With the price of cotton hitting all-time highs and other fabric costs increasing, too, consumers who hope to snag brand-new spring and summer clothing are headed straight for a wallet-walloping. But that doesn’t have to be the case, thanks to a growing trend in purchasing trendy “pre-loved” used clothing, jewelry, and even shoes from buy-sell-trade clothing shops. Think of it as a pawnshop, but for clothing. Instead of parting ways with a treasured family heirloom for fast cash, you can fork over a pair of Levi’s that maybe didn’t fit so well in the first place in exchange for store credit or cash, so you can bring home some gently used clothing that you won’t abandon in the back of your closet. And the beauty of it all? When you get tired of your new-to-you wardrobe, you can sell it back.
You’re probably familiar with Salvation Army or Goodwill used-clothing stores, and perhaps you even donate your used clothing to one of those places. The beauty of buy-sell-trade clothing shops is that whatever they buy on the spot, you’re paid for on the spot. Sellers also have the option of taking store credit, which is usually a higher percentage of the cash payout. If you sell your unwanted clothing to a consignment shop, you may get a larger portion of the profit; however, you won’t get paid until (and unless) the item sells.
WHAT IT MEANS
In this bum economy, it’s tough for many people to justify spending hundreds, or even thousands, of dollars on new clothing for a new season. But buying new clothing every season isn’t just hard on the wallet, it’s hard on the planet, too. The average person tosses 54 pounds of textiles a year! As Thomas Kostigen, author of The Green Blue Book: The Simple Water-Savings Guide to Everything in Your Life (Rodale, 2010) writes, “Out the door with those clothes go tens of thousands of gallons of water.”
He explains that our society’s move toward “fast fashion”—the rapid life cycle of clothing from sales rack to landfill—is using crazy amounts of energy and clean water.
Here are some examples of water usage required to produce brand-new clothing and accessories:
• Water-logged blue jeans: 3,000 gallons of water per pair
• Soggy shoes: 2,113 gallons per pair of leather shoes
• Soaked sweaters: Nearly 600 gallons of water to manufacture a new sweater.
Most synthetic materials are derived from oil, and much of the cotton grown in this country is genetically engineered, which means that growing it requires a lot of petroleum inputs in the form of chemical pesticides and fertilizers. As oil prices increase, it’s easy to see why clothing costs more, too.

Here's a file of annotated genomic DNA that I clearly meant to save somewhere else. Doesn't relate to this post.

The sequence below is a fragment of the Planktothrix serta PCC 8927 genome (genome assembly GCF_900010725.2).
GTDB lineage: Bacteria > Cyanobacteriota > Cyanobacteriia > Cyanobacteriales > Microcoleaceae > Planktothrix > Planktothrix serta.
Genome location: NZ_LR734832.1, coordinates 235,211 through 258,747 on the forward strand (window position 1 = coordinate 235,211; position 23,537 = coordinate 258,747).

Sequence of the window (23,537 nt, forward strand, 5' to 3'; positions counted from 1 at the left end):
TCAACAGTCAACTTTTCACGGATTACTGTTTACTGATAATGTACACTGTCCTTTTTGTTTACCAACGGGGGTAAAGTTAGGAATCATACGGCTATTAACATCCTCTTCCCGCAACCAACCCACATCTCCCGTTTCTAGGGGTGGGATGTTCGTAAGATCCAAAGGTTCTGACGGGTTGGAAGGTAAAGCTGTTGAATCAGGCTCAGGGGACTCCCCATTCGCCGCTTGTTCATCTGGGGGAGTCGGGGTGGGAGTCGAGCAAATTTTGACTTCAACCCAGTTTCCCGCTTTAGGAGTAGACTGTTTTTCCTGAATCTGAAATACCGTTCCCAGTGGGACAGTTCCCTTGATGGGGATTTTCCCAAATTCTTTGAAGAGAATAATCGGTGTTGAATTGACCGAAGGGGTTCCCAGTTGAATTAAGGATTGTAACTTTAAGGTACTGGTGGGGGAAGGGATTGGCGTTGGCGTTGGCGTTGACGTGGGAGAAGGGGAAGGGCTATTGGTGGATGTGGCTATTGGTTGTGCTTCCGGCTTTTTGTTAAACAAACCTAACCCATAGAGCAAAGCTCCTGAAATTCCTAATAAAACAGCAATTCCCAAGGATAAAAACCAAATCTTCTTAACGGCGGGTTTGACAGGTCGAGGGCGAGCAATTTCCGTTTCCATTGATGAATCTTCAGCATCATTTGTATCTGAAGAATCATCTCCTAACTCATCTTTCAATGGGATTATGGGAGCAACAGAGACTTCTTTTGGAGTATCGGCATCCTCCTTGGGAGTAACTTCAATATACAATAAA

Here’s how to find used clothing that wears less on the planet’s health:
• Find a buy-sell-trade clothing shop Buffalo Exchange and Plato’s Closet boutiques are scattered about the country, but many nonfranchised stores are popping up in communities all over. In Rodale.com’s home state of Pennsylvania, The Attic has expanded to three stores in the eastern part of the state. (Watch the video to see The Attic in Philadelphia.)
• Inquire about the target demographic
Different buy-sell-trade clothing shops cater to different age groups, which greatly influences the styles they choose to buy and offer back to shoppers. Check your local buy-sell-trade store in advance, or check the store’s website to see what styles it offers and what it’s likely to buy. The styles and amount of clothing a store will purchase vary with the seasons, inventory, and fashion trends. Don’t be disappointed if they turn some of your clothing away—just donate those pieces to Goodwill, the Salvation Army, or some other nonprofit if you know you’re not going to wear them anytime in the near future. You can get a receipt to use for a tax deduction.
• Explore other options
If you’re having trouble finding a buy-sell-trade in your area, here’s another idea, particularly if you’re looking for kids’ clothing. ThredUp.com offers boxes of clothing to choose from (sizes, brands, and descriptions are listed for each box), and the buyer only has to pay shipping and a $5 service charge. If you’re up to your ears in outgrown children’s clothes, you can also build a box of your kid’s clothing to sell on ThredUp. For more information on clothing swaps nationwide, or how to organize your own clothing swap, visit ClothingSwap.com. For more ideas on how to find used clothing easily, check out the Nickel Pincher’s Thrify Wardrobe Tips.
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